Cherokee Place Names, Part 5
Last summer, my wife and I drove back from Dillard, Georgia, where we had spent a couple of pleasant days. We came via Clayton and Highway 76, a delightful drive through these beautiful mountains of ours. On this route, the place names bring back the spirits of the old Cherokee people. Let’s look at a few of the places that lie along or near the way from Dillard back to Blue Ridge.
After reading some of my previous articles, a good friend of mine–whose intelligence I respect–asked me how in the world can one Cherokee word [itsa´ti] be the source of place names so different as Sautee and New Echota?
Well, different people hear foreign sounds often quite differently, and their attempted pronunciations sometimes do not even seem to be the same words. And, there were at least three (and probably four) different major Cherokee dialects with some varying pronunciations. Even the speakers of the same dialect had their own peculiarities of saying names. Time also alters English attempts at speaking and spelling old Cherokee place names.
Consider my own town’s name. “E-la-i-tse-yi” became Ellijay here (and also at Franklin, NC); it became Ellejoy up in Tennessee [and Georgia’s Ellijay was sometimes Ellijoy on old maps], and, down in Hall County, it is now Elachee. [The ts- in Cherokee is most often pronounced like a ch- or a j-; sometimes, it has the sound of z-, and there are other times when it just has the plain old ts- sound as in “fatso.”] And, don’t forget that we often mangle the pronunciation of everyday English words. When enough people mispronounce a word long enough, it eventually becomes the correct pronunciation. In a real sense, ignorance is what causes every language to change and evolve. That is why the Roman Latin of Caesar gradually changed into Italian (and Spanish, and Portuguese, and French, and Romanian, and a dozen other dialects, depending upon where the Latin was being used).
Right now, English is in a massive state of change. Most people, including a lot of English teachers and professors, haven’t noticed how much it’s changing yet. A hundred years from now, the way we speak and write now will seem really old-fashioned and probably very difficult to understand. Think for a minute of how the actors sounded in the oldest “talkie” movie you ever saw; it wasn’t just the overacting-it was their speech itself. Or, think of how your oldest grandparents used to speak. Do you speak the same way?
A little more about the Cherokee language needs to be repeated here, because not everyone has read (or remembered) the previous articles.
To English speakers, Cherokee is a very difficult language. Its grammar is so very different from English as to seem impossibly complex. It represents a totally different way of thinking. It has sounds that don’t exist in English, and it completely lacks the sounds we represent by the letters, b, p, v, and f. [These are called “labial” sounds, because the lips are used to make them. Try it: Notice that both your lips touch when you make the sounds of b and p, and you can feel that your lower lip touches your upper teeth when you make the sounds of v and f.] All the dialects of Cherokee now remaining don’t have an “r” sound, either; the “l” sound is used instead. (One extinct dialect did have the r sound; that explains why Tallulah and Terrora both came from the same Cherokee word.)
Lacking those sounds that we use in English without even having to think, old Cherokee speakers made “Polly” into “Qualla” and “Betty” into “Quedi.” The word for a housecat, an animal previously unknown to Indians, became “wesa,” adapted from the now old-fashioned English word “puss.” When Spanish explorers brought the first cows they ever saw, the Cherokee took the Spanish word “vaca” and pronounced it “waga”; that remains today the word for cow. “Asquani” became the Cherokee word for “Spanish”; it is still the word used for a Hispanic person. “Mary” became “Meli,” “Caroline” became “Kalalina,” and so on.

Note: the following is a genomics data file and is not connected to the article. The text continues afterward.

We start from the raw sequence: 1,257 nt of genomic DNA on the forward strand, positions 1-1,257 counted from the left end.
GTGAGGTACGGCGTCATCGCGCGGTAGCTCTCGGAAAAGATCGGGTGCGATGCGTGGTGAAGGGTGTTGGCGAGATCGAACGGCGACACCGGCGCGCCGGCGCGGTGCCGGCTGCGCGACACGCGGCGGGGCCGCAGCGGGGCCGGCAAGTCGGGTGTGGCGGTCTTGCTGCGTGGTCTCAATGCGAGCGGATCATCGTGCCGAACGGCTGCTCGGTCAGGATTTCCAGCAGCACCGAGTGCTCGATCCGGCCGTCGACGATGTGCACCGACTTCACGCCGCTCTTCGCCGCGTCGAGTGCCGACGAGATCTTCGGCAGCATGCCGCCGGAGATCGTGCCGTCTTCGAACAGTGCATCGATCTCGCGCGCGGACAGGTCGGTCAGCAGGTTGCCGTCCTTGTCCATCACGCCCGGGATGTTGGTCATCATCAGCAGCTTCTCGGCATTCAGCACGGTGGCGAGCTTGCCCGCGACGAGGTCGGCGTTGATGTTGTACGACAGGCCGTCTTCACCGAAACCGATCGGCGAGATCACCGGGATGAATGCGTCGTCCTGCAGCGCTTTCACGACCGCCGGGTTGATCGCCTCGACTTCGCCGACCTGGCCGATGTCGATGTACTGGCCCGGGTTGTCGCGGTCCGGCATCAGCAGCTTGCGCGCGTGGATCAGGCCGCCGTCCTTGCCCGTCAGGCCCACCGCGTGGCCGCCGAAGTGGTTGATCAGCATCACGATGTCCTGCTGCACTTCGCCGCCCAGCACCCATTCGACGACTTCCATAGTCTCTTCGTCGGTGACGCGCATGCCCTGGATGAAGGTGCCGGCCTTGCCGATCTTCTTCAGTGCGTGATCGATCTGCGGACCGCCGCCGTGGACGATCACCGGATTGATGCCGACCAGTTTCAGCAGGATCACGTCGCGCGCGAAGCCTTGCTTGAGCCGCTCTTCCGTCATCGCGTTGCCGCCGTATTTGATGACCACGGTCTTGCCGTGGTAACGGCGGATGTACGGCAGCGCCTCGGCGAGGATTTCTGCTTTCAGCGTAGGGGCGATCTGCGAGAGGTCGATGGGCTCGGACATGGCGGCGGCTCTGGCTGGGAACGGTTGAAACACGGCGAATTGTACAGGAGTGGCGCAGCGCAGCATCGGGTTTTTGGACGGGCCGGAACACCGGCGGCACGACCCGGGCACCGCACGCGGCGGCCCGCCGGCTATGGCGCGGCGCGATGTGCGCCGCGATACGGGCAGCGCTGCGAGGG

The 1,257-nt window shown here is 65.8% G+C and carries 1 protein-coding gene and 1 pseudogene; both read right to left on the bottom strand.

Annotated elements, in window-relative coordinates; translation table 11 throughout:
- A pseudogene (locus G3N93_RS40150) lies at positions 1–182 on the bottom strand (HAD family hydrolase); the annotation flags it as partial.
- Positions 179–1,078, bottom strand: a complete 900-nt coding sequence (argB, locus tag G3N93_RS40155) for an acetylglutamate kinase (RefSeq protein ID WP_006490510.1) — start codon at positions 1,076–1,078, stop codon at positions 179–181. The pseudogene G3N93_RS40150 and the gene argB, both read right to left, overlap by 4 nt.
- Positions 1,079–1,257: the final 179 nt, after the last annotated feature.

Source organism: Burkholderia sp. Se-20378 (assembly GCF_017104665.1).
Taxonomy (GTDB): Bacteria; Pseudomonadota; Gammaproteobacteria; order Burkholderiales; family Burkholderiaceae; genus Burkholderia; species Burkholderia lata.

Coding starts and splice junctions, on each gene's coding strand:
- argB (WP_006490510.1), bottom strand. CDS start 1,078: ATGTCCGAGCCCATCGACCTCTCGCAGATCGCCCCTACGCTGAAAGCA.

Cherokee vowel sounds are a lot like Spanish vowels; sometimes they are a bit more nasal or a little shorter or longer. There is one extra vowel sound that is very rare in English: it is the nasalized [“through the nose”] version of the u sound in but. Seeing that Cherokee words have no v sound, we use the letter <v> to represent that nasal u sound when writing Cherokee words in English letters. For example, “v-v” is one Cherokee word for “yes”; it is pronounced almost exactly the way we here in the mountains say “UH-huh” when we mean “yes,” too! Do you notice that “through the nose” sound it has?
Near the far northeastern corner of Rabun County lies the town of Satolah. It gets its name from the Cherokee “su-da’-li,” which means “six.” [I hyphenate between syllables in Cherokee words, so that they may be a little easier to read. Also, we need to say that the Cherokee sound of d is somewhere between the English t sound and d sound.] Down near Canton, Georgia, in Cherokee County, is a prominent Sixes Road, probably a translation of the same word; there is also a Satula Community in Cherokee County. That the two of these places are in the same vicinity would seem to indicate that they are both derived from “su-da’-li.” There is also a Satula Avenue in Athens, Georgia; Satula Mountain and Satula Falls are near Highlands, North Carolina. [ I have heard the latter two pronounced as "Stooly."] But, without some very careful research–which I have not yet done on any of these names except Satolah–one must be very careful about such speculations. I know a person of Polish ancestry whose last name is Satula, and the word means “saddle” in Finnish. And, “Satilla” occurs in Wayne County; I recall driving across a Satilla Creek down there; that place name is highly unlikely to be of Cherokee origin. On old maps, in fact, it is recorded as “St. Illa.”